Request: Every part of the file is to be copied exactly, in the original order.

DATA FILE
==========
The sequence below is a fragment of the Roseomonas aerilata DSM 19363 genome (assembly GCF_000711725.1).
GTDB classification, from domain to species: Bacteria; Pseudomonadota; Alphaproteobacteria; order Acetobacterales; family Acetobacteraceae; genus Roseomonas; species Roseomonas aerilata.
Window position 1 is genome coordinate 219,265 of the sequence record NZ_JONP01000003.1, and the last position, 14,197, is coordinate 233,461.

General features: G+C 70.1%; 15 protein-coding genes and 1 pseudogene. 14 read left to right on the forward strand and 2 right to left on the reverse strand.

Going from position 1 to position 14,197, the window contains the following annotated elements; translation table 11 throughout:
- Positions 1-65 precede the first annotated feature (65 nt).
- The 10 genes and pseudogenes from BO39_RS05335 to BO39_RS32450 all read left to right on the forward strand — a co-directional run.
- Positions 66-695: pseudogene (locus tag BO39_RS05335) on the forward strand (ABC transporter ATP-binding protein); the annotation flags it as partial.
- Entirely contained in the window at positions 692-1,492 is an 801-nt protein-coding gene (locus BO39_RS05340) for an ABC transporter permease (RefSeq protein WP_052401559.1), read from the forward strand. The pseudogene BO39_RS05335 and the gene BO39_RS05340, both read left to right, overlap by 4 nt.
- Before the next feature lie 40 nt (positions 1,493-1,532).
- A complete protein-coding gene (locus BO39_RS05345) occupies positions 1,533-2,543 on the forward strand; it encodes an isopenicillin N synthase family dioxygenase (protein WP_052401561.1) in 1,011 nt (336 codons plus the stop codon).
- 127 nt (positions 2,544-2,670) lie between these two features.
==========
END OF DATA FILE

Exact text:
The sequence below is a fragment of the Roseomonas aerilata DSM 19363 genome (assembly GCF_000711725.1).
GTDB classification, from domain to species: Bacteria; Pseudomonadota; Alphaproteobacteria; order Acetobacterales; family Acetobacteraceae; genus Roseomonas; species Roseomonas aerilata.
Window position 1 is genome coordinate 219,265 of the sequence record NZ_JONP01000003.1, and the last position, 14,197, is coordinate 233,461.

General features: G+C 70.1%; 15 protein-coding genes and 1 pseudogene. 14 read left to right on the forward strand and 2 right to left on the reverse strand.

Going from position 1 to position 14,197, the window contains the following annotated elements; translation table 11 throughout:
- Positions 1-65 precede the first annotated feature (65 nt).
- The 10 genes and pseudogenes from BO39_RS05335 to BO39_RS32450 all read left to right on the forward strand — a co-directional run.
- Positions 66-695: pseudogene (locus tag BO39_RS05335) on the forward strand (ABC transporter ATP-binding protein); the annotation flags it as partial.
- Entirely contained in the window at positions 692-1,492 is an 801-nt protein-coding gene (locus BO39_RS05340) for an ABC transporter permease (RefSeq protein WP_052401559.1), read from the forward strand. The pseudogene BO39_RS05335 and the gene BO39_RS05340, both read left to right, overlap by 4 nt.
- Before the next feature lie 40 nt (positions 1,493-1,532).
- A complete protein-coding gene (locus BO39_RS05345) occupies positions 1,533-2,543 on the forward strand; it encodes an isopenicillin N synthase family dioxygenase (protein WP_052401561.1) in 1,011 nt (336 codons plus the stop codon).
- 127 nt (positions 2,544-2,670) lie between these two features.